Jun 29

Inhuman Resources: Why HR Background Checks Are Illegal

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Many in HR forget what the “H” stands for. These inhuman resources departments think their job is to keep everyone else from getting one. In the process, they think they can search any and all criminal records just because they’re “public.” Wrong. The Fair Chance Employment Act (FCEA) generally forbids an employer from seeking, asking about, or considering a criminal record. Even when it doesn’t, the Investigative Consumer Reporting Agencies Act (ICRAA) generally requires an employer to give an applicant a copy of the public record.

I. What Public Records Are Off-Limits to In-House Background Checkers?

Just because a record is public doesn’t mean an employer can always search for it. The FCEA prohibits any employer (other than a law enforcement agency) from seeking, asking about, or considering as a factor in determining any condition of employment a record of any of the following: (1) an arrest or detention that didn’t result in conviction; (2) a referral to, and participation in, any pre- or post-trial diversion program; or (3) a conviction that a court has dismissed or sealed.1 Like any law, however, the FCEA has exceptions.

A. Exceptions for Certain Arrests Not Leading to Conviction

The FCEA has several exceptions to the rule that an employer can’t dig through an arrest record. First, an employer can “ask” a job applicant or employee about an arrest for which he is out on bail or on his own recognizance pending trial.2 But the employer better thread the needle carefully. Evidently, the exception doesn’t let an employer “seek” the arrest record or ask anyone but the job applicant or employee about the arrest. (Presumably, the employer can still consider the arrest as a factor in determining a condition of employment.)

Second, a health facility can “ask” an applicant for a position that would let him access drugs or medication if he has been arrested for drug possession.3 Third, a health facility can “ask” an applicant for a position that would let him “regularly access” patients if he has been arrested for a registrable sex offense.4 Thus, a health facility can’t ask him if he has been arrested for serial rapes if he’d only have “irregular” access to patients, but it can ask him if he has been arrested for smoking a joint if he’d have any access to an aspirin.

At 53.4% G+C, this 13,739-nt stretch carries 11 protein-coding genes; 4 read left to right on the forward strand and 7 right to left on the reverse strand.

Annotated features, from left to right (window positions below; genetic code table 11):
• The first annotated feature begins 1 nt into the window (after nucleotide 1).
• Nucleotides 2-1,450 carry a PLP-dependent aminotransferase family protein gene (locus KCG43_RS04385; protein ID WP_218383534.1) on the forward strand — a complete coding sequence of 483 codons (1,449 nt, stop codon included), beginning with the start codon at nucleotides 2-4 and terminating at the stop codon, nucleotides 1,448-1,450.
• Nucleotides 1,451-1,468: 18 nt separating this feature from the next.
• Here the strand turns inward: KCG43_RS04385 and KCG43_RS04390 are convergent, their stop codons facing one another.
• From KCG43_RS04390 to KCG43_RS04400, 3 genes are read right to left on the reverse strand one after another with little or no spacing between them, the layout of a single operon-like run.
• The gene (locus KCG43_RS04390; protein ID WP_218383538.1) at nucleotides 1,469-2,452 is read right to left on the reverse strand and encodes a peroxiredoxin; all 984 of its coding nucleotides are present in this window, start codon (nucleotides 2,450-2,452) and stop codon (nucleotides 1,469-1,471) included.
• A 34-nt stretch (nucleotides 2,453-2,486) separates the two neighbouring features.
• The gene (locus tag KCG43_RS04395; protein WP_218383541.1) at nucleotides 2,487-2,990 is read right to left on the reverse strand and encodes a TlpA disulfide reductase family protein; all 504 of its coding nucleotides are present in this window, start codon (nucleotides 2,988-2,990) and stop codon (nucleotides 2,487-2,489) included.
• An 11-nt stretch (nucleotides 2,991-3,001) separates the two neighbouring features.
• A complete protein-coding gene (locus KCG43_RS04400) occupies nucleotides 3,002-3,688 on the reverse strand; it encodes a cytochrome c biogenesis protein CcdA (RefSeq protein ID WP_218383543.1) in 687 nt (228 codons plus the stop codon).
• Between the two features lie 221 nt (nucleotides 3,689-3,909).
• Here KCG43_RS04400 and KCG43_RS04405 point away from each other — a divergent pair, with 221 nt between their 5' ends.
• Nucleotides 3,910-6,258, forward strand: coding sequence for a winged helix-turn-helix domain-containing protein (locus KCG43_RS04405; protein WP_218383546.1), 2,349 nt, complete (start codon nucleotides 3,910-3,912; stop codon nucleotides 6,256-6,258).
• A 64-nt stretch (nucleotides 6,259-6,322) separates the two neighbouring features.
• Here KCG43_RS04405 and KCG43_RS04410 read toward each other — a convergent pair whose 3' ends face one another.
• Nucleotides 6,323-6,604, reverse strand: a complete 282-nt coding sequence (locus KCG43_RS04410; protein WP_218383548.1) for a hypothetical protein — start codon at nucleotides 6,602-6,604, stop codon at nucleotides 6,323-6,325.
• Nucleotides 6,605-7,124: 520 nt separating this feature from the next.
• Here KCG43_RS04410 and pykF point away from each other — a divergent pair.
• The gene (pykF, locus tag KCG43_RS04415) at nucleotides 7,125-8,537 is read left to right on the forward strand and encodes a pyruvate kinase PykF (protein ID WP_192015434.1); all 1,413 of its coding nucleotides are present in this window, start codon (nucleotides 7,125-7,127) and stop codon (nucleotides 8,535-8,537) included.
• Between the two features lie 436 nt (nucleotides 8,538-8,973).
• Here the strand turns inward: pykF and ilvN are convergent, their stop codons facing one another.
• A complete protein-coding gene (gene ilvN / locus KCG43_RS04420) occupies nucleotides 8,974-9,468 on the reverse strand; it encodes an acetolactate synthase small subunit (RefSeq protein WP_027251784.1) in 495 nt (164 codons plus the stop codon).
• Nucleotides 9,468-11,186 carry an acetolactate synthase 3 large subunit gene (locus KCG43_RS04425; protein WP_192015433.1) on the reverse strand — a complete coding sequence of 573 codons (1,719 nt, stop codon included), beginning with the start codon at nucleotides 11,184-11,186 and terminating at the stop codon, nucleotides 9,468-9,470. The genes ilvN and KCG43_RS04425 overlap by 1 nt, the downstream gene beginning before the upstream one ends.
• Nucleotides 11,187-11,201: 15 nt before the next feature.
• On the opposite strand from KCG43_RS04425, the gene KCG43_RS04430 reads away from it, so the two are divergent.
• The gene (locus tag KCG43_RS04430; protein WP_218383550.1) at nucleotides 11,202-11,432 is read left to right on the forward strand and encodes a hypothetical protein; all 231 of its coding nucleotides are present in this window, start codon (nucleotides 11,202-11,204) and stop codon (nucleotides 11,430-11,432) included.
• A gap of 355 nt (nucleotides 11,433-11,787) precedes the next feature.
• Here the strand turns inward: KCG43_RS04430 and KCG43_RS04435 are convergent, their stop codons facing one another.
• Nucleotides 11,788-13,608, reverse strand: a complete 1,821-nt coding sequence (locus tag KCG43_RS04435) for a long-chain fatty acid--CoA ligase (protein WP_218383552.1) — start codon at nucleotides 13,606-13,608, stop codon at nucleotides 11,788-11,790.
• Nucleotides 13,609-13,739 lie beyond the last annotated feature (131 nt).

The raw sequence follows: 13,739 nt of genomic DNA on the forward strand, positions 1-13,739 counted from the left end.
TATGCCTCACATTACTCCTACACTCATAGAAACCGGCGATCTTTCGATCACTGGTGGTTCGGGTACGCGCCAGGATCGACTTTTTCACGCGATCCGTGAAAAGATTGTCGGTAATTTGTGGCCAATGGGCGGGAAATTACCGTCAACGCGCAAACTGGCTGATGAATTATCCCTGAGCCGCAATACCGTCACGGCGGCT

B. Exceptions for Certain Convictions and Diversion Programs

Similarly, the FCEA lets an employer seek, consider, or ask a job applicant to disclose information about a judicially sealed or dismissed conviction or entry into any pre- or post-trial diversion or similar program. Those circumstances are: (1) any law requires the employer to obtain the information; (2) the employer would require the applicant to carry a gun on the job (e.g., an armored car driver); (3) any law prohibits a convict from holding his job; or (4) any state or federal law prohibits the employer from hiring a convict.5

But even some drug convictions can be effectively off-limits. California law prohibits employers from seeking, asking about, or considering records of certain marijuana-related convictions.6 Similarly, a job applicant who has been convicted of certain marijuana crimes to “truthfully” deny that he has ever been convicted of such a crime after two years have passed.7 In any case, the law mandates the destruction of a record of certain marijuana-related offenses within two years of the conviction or arrest.8

II. When Must an In-House Background Checker Hand Over a Copy of a Public Record?

The ICRAA requires an employer who uses his inhuman resources department for the purpose of collecting, assembling, evaluating, compiling, reporting, transmitting, transferring, or communicating information from a public record about the character, general reputation, personal characteristics, or mode of living of the job applicant or employee to turn over a copy of the related public record within seven days after the employer receives the information.9 That’s true even if HR only briefed the employer about the public record during a meeting.10

The ICRAA requires all job applications to include a box that a job applicant can check to waive his right to a copy of a public record.11 The waiver only lasts until the employer takes adverse action against the job applicant or employee.12 But an employer who investigates a job applicant or employee on “suspicion” of “wrongdoing or misconduct” may withhold a copy of the public record: (1) for a “reasonable time” after the investigation ends13; or (2) forever if the applicant or employee checked the waiver box.14


  1. Lab. Code §432.7(a). 

  2. Id. 

  3. Id. 

  4. Lab. Code §432.7(f). 

  5. Lab. Code §432.7(m). 

  6. Lab. Code §432.8. 

  7. H&S Code §11361.7(c). 

  8. H&S Code §11361.5(a), (b). 

  9. Civ. Code §1786.53(a)(3). 

  10. Civ. Code §1786.53(b)(1). 

  11. Civ. Code §1786.53(b)(2). 

  12. Civ. Code §1786.53(b)(4). 

  13. Moran v. Murtaugh, Miller, Meyer & Nelson, 24 Cal.Rptr.3d 275 (2005). 

  14. Civ. Code §1786.53(b)(3). 

Ben Rothman, Esq.

Ben Rothman is a Los Angeles-based attorney practicing in the areas of personal injury, employment, and workers’ compensation on a “no recovery, no fee” basis. Call him at (424) 465-2948 for a free, no-obligation consultation.